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I am writing a collection of short stories. Each short story is written in 1st person present tense from that particular protagonist’s POV, telling us his/her own story through their actions and thoughts.

The collection reveals the story of one of the characters who is the protagonist of the entire collection. (However, she is not present in every story.) No one knows they have impacted her life or are presently impacting her life; they are just telling their stories. The protagonist doesn't know either until the end.

The stories are so linked I think it is a novel. My problem is that as readers we want something overall to hang on to and with each story changing who is telling story I'm not giving readers that 'hold.' Do I need a narrator or a thread throughout my stories? And if so, what character would that be?

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Short answer: No.

In general, there are plenty of novels that deal with separate issues even, that don't have a singular protagonist. The one book that comes to mind is "Your House is on Fire, your Children All Gone", which reads like a bunch of short stories, but overall is marketed as a "novel". You are free to write your stories any way you see fit, though you need to be aware whether each segment is a short story (set-up, conflict, resolution x10), or part of a larger narrative. (e.g. setup, conflict, set-up, middle, middle, central dilemma, climax, resolution, conclusion)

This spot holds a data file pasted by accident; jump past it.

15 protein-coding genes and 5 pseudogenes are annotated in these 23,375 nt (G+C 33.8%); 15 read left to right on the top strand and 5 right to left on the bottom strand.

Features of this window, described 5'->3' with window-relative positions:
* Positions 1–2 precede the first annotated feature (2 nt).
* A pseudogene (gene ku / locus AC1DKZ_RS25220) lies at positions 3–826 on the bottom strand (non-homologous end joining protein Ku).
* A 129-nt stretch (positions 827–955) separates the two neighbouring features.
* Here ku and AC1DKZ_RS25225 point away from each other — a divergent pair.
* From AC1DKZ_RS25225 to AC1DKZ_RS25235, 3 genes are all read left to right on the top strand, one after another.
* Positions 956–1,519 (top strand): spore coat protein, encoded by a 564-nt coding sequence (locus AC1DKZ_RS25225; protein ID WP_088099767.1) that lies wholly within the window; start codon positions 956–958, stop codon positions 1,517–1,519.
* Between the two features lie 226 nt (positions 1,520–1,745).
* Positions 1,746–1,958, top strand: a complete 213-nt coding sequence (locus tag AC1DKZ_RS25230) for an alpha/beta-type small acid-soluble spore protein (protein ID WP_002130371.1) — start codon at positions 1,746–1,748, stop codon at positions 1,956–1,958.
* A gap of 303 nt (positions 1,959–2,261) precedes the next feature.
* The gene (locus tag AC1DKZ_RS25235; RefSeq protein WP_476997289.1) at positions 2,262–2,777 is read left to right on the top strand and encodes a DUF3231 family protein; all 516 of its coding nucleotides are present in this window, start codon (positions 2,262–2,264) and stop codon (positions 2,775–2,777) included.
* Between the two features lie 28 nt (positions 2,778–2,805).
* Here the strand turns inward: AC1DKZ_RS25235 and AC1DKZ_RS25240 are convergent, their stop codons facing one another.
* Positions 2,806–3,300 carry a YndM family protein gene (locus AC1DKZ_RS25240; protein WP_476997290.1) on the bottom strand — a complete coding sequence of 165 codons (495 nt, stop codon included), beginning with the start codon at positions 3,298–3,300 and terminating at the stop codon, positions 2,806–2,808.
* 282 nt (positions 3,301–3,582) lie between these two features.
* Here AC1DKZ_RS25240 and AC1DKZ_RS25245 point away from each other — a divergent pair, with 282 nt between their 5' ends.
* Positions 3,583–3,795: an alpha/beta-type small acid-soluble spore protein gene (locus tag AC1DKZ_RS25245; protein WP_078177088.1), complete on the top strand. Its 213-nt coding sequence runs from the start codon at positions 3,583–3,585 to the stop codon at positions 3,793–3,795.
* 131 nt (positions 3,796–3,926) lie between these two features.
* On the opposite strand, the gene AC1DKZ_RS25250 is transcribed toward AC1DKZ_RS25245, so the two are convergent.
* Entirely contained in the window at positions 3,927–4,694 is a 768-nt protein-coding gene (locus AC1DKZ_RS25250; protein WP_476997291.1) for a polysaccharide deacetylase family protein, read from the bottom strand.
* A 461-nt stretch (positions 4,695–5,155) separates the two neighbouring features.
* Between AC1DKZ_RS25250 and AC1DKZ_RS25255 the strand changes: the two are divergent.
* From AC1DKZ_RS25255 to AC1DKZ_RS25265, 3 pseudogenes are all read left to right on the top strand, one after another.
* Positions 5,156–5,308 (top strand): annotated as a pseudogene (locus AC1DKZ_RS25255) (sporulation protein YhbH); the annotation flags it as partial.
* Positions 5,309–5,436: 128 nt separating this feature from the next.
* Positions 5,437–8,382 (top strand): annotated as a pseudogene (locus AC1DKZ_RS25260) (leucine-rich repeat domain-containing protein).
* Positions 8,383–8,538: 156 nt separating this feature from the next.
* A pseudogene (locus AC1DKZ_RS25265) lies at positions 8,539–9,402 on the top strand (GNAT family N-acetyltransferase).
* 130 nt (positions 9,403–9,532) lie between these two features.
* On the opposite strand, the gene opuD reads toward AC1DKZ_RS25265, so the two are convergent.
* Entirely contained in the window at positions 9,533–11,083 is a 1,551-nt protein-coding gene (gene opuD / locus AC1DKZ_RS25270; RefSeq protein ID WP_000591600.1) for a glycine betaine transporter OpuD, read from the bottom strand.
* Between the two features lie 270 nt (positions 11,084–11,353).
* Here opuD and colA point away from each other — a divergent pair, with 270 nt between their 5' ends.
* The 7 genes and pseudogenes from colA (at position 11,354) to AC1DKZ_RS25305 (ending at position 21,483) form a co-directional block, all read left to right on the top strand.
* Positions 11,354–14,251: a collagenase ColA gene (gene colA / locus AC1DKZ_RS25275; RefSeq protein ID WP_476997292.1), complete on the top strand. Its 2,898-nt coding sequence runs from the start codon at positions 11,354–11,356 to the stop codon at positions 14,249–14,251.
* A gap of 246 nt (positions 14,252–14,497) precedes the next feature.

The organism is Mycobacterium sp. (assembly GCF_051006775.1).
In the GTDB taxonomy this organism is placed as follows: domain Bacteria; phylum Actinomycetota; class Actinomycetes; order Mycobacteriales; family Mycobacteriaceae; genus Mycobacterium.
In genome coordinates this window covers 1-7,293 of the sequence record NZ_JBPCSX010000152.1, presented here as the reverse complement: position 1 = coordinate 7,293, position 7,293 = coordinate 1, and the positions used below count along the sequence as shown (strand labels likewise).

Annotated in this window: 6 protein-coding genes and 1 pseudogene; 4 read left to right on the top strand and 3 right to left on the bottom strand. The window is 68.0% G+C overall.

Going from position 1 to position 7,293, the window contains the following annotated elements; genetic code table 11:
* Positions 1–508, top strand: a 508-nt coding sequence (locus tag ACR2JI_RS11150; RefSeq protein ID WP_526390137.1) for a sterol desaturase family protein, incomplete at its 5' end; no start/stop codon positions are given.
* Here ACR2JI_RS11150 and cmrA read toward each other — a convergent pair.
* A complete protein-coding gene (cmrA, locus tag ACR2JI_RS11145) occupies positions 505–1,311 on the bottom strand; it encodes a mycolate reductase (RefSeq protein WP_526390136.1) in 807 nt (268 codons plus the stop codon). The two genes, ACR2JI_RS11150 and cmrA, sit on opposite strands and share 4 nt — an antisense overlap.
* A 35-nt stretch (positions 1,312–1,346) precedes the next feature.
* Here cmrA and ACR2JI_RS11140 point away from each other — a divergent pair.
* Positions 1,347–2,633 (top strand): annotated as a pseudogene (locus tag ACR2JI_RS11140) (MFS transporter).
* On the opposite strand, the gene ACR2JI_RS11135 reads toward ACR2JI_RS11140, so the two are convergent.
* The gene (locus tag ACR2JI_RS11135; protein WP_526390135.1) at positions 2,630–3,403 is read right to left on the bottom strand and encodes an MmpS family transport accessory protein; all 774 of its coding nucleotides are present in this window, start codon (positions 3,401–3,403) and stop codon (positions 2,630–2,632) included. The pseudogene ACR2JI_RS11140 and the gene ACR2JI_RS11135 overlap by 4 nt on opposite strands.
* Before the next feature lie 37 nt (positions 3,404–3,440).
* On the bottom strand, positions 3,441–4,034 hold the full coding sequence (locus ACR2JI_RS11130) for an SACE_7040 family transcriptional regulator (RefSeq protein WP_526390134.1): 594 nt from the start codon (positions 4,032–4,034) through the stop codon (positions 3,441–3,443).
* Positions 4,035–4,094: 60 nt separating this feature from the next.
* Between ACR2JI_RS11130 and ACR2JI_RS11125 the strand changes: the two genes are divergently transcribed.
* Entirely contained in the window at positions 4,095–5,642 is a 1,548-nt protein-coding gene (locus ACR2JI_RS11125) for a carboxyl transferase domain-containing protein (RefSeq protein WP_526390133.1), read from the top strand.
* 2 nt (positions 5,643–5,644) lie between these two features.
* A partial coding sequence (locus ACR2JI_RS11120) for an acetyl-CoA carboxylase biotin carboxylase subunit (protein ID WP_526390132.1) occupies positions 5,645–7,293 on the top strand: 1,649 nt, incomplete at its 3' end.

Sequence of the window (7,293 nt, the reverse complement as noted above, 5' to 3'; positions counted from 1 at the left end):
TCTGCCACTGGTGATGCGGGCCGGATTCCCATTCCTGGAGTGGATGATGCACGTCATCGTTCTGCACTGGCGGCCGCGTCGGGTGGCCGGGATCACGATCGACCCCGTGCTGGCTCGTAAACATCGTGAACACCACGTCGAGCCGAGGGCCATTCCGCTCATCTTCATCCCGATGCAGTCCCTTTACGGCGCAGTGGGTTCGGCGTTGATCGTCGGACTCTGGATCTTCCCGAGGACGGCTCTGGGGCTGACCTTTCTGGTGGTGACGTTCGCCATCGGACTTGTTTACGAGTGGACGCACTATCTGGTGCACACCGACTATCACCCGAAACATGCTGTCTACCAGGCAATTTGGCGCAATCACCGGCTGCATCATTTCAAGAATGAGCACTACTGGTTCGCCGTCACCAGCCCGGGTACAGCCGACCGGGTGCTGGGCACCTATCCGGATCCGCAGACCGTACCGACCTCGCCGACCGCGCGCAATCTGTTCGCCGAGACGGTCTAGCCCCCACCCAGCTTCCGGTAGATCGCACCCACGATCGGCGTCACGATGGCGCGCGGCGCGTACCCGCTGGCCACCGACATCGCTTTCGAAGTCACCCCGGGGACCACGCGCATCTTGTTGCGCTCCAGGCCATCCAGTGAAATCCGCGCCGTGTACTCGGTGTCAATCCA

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A common narrator isn’t needed for linked short stories to feel unified.

Events, both in the past or future, can provide the connective tissue to build engagement with the over all arc of the collection. The Martian Chronicles by Ray Bradbury is one example of this kind of very challenging story telling.

If you are finding that engagement with your protagonist is being diluted by the other viewpoint character’s stories then maybe you can raise the stakes by having the events described in the non-protagonist stories clearly impinge of your protagonist’s goals or build barriers that frustrate her efforts. That the non-protagonist view point stories cause or foreshadow or complicate the conflicts in the protagonist view point stories.

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No if all of the stories are linked together.

I have actually done a collection of 1st person linked stories, but I had two story arks (you don't have to do this though). One of them was about the story arc of main protagonist through the eyes of the some of the protagonists eyes, and the other was about the achivements of the main character through the eyes of the other protagonists.

Here's a similar example of what I did; Luke Skywalker would be the main protagonist, and his character arc- him being stuck on Tatooine and desperately wanting to get off of the planet, how he went from a naive, innocent, and kind of whiny teenager in A New Hope (as much as Luke is one of my favorite characters...he was kind of whiny at times) to a mature and confident young adult in Return of the Jedi...well that would be the first story arc.